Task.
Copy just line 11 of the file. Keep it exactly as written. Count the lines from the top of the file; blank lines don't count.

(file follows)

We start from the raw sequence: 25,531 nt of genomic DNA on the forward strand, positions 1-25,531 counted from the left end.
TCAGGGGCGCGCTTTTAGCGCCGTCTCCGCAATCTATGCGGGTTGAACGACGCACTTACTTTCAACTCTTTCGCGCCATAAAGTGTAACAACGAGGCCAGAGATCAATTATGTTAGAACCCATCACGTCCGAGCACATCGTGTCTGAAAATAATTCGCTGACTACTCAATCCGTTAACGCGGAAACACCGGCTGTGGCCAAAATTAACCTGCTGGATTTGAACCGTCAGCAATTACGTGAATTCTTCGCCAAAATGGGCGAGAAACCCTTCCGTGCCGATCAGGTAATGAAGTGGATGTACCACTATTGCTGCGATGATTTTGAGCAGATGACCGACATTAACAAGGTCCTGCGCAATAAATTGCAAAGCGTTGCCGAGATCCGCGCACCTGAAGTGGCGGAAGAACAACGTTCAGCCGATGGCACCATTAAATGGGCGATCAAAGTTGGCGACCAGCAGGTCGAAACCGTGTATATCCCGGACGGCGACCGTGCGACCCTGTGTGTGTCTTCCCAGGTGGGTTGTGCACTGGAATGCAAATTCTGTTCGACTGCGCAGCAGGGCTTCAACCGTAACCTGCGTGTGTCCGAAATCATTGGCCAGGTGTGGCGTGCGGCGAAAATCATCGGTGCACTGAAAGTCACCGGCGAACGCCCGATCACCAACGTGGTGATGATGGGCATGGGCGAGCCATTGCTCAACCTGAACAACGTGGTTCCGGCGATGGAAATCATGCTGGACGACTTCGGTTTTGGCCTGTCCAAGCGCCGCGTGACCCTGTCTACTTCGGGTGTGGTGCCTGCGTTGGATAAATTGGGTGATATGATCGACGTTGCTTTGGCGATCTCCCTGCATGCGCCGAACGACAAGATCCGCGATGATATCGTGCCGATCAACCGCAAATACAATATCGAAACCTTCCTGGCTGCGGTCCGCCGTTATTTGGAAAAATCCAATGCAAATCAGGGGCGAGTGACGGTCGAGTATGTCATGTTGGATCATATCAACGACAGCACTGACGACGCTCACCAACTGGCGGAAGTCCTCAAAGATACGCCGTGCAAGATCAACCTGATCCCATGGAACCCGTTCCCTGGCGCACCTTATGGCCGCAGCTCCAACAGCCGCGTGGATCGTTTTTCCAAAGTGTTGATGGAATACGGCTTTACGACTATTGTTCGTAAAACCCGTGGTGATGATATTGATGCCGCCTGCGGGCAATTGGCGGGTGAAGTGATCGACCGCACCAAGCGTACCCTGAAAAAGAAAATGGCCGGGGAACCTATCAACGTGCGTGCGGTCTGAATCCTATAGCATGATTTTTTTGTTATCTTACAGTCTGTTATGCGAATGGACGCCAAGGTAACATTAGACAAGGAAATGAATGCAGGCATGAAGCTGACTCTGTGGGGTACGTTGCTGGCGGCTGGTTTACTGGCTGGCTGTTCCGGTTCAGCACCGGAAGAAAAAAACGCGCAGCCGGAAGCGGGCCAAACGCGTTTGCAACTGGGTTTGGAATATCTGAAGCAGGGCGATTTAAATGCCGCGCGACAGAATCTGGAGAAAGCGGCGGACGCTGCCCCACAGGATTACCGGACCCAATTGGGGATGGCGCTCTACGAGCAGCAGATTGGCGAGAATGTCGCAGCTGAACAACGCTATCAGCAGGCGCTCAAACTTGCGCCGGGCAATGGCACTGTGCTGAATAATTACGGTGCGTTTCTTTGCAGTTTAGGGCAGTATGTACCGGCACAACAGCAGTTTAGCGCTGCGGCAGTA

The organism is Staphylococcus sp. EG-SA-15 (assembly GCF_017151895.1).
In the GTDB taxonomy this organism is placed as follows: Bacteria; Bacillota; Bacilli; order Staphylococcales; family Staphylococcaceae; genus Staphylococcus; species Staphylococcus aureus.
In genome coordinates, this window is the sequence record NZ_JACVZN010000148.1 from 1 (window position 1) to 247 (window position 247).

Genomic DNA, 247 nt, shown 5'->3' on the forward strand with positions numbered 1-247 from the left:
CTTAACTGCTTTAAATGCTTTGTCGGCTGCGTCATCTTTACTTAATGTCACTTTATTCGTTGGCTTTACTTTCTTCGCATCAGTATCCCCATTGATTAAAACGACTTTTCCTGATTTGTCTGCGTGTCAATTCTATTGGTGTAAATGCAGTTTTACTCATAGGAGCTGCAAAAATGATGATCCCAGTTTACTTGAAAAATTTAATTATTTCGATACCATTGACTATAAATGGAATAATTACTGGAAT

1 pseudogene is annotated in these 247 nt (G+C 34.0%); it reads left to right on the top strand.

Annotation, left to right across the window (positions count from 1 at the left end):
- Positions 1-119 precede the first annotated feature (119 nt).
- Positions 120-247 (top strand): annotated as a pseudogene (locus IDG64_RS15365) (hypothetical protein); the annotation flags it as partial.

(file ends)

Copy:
- Positions 120-247 (top strand): annotated as a pseudogene (locus IDG64_RS15365) (hypothetical protein); the annotation flags it as partial.